At a recent in-school workshop, one of the year 11 students put up her hand and asked, “Is referencing taken as seriously at university as it is in this school?”
Good question – but maybe a sad question as well.
This student seemed to have the wrong understanding. The question suggests that she sees citation and referencing as an empty chore, a hoop to be jumped through, some kind of torture that teachers enjoy inflicting on students, without point or purpose.
She did understand that citation – in-the-text indication that words or ideas or data or information does not originate with the writer, along with quotation marks or markers as and if necessary – demonstrates honesty and integrity (as discussed in Nothing to fear).
But she seems not to have understood – yet – that or how referencing adds to one’s writing, enhances it. Referencing shows that the writer is ready to take part in conversation with other scholars and academics, that she has something to say, a contribution to make. Referencing, and one’s choice of sources to reference, demonstrate scholarship.
Amongst other things, our references
- demonstrate that we have done our homework and know what others have said
- provide support for what we want to say
- add credibility to what we say
- add authority to what we say (and the more respected the authorities we refer to, the more authority and credibility we provide)
- allow us to credit the people whose work we are using
- allow us to show that we know arguments, opinions, or other discrepancies which might run counter to our own (and perhaps give us opportunity to explain or demonstrate why the counter-evidence is not as strong as ours)
- allow us to build on what has gone before, show gaps in what is known, present alternative explanations or methodologies
- allow interested readers to follow-up on what we say, just as we can use other writers’ references to follow up what they say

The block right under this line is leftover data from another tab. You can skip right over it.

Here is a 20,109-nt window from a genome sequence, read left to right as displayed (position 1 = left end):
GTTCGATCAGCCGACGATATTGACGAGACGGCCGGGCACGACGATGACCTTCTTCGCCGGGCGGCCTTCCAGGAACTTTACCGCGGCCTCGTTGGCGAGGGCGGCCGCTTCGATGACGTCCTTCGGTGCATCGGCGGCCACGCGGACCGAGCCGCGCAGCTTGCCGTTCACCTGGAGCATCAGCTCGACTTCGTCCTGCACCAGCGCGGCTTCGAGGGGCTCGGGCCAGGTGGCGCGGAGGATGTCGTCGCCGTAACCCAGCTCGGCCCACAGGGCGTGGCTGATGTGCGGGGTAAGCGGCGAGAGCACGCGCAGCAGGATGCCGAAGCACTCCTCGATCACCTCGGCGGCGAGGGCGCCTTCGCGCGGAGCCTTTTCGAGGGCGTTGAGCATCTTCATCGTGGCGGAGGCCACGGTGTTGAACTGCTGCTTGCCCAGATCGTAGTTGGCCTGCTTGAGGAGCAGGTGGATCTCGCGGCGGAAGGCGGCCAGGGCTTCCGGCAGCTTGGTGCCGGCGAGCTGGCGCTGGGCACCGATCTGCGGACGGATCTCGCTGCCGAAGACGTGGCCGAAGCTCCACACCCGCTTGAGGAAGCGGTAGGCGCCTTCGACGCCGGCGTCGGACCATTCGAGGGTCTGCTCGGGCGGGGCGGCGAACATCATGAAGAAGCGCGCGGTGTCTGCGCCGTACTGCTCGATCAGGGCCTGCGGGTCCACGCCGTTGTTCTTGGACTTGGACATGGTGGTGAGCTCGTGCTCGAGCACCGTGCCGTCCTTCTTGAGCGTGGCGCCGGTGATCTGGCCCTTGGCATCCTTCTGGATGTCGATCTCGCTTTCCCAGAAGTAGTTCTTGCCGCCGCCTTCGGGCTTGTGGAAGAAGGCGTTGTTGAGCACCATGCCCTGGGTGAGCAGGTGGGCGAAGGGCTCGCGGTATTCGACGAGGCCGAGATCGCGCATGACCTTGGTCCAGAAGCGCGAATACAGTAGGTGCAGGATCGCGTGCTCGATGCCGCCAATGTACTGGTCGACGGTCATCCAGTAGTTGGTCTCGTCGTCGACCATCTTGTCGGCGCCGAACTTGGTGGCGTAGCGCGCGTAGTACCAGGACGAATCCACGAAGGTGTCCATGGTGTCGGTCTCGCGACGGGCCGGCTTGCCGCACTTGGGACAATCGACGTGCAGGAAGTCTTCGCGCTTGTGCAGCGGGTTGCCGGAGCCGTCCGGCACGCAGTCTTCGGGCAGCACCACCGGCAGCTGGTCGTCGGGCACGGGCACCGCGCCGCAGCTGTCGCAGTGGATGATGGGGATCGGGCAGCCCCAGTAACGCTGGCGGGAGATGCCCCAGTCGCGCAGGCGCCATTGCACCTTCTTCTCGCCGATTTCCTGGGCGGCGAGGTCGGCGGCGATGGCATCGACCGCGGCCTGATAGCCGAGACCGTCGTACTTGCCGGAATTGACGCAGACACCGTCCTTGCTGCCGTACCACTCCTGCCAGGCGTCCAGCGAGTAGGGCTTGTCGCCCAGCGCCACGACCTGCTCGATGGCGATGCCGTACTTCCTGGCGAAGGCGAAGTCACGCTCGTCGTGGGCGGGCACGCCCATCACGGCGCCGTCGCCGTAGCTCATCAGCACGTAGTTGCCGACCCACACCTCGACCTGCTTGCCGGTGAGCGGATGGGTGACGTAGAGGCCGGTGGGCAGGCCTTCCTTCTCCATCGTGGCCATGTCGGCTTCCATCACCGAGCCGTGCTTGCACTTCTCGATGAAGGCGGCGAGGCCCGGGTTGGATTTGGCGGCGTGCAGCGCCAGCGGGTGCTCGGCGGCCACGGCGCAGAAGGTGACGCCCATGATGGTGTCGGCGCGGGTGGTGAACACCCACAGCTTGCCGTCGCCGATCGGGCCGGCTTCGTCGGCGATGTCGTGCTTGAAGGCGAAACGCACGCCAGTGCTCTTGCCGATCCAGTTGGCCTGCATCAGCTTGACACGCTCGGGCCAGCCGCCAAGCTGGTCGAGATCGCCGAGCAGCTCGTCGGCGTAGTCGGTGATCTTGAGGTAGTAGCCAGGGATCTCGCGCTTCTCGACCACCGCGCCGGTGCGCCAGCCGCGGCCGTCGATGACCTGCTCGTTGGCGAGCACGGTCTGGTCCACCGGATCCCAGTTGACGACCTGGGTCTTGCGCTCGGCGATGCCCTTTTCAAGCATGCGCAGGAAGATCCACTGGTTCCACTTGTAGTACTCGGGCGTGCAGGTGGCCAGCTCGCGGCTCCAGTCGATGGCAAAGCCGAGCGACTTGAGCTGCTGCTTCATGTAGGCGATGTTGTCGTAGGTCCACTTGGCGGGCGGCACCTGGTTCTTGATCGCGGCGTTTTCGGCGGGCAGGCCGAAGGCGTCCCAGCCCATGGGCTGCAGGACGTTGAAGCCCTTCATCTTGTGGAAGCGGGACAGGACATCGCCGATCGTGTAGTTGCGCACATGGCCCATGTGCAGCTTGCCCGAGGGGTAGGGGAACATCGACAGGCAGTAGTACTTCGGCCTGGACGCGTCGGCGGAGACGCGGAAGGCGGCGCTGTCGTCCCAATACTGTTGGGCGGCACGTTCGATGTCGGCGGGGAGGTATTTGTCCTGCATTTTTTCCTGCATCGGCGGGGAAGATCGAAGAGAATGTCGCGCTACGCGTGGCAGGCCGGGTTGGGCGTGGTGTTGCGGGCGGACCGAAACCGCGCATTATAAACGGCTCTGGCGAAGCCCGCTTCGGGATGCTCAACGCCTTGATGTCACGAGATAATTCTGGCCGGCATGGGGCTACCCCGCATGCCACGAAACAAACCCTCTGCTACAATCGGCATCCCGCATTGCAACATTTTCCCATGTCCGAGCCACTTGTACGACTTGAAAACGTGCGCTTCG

- allow us to share the blame if we get it wrong
- demonstrate our credentials and worthiness to join the academic conversation.
Of course, the more “correct” our references, the more we show that we are ready to join the conversation. The more scholarly our use of other people’s material in support of what we want to say, again the more we show that we are ready. That is what it’s about at the school level, and in early years of college or university as well, getting practice, getting ready.
To be good, at anything, we need to practice. Reading, writing, soccer, piano, ballet, tennis, cooking, math(s), thinking … practice, practice, practice. See the purpose, know the WHYs, reflect, get feedback, improve …
Referencing is not a chore and it is certainly not pointless or without purpose. Far from it. In everyday argument and persuasion, we argue more convincingly when we have good evidence to support our points-of-view. In academic work, we write better for the references we use. We show that we have something to say, a contribution to make. We show that we know what we are talking about. We talk the same language as the academics in the field. We have a voice and we have the right to be heard.
Powerful stuff, referencing – and nothing to do with academic honesty!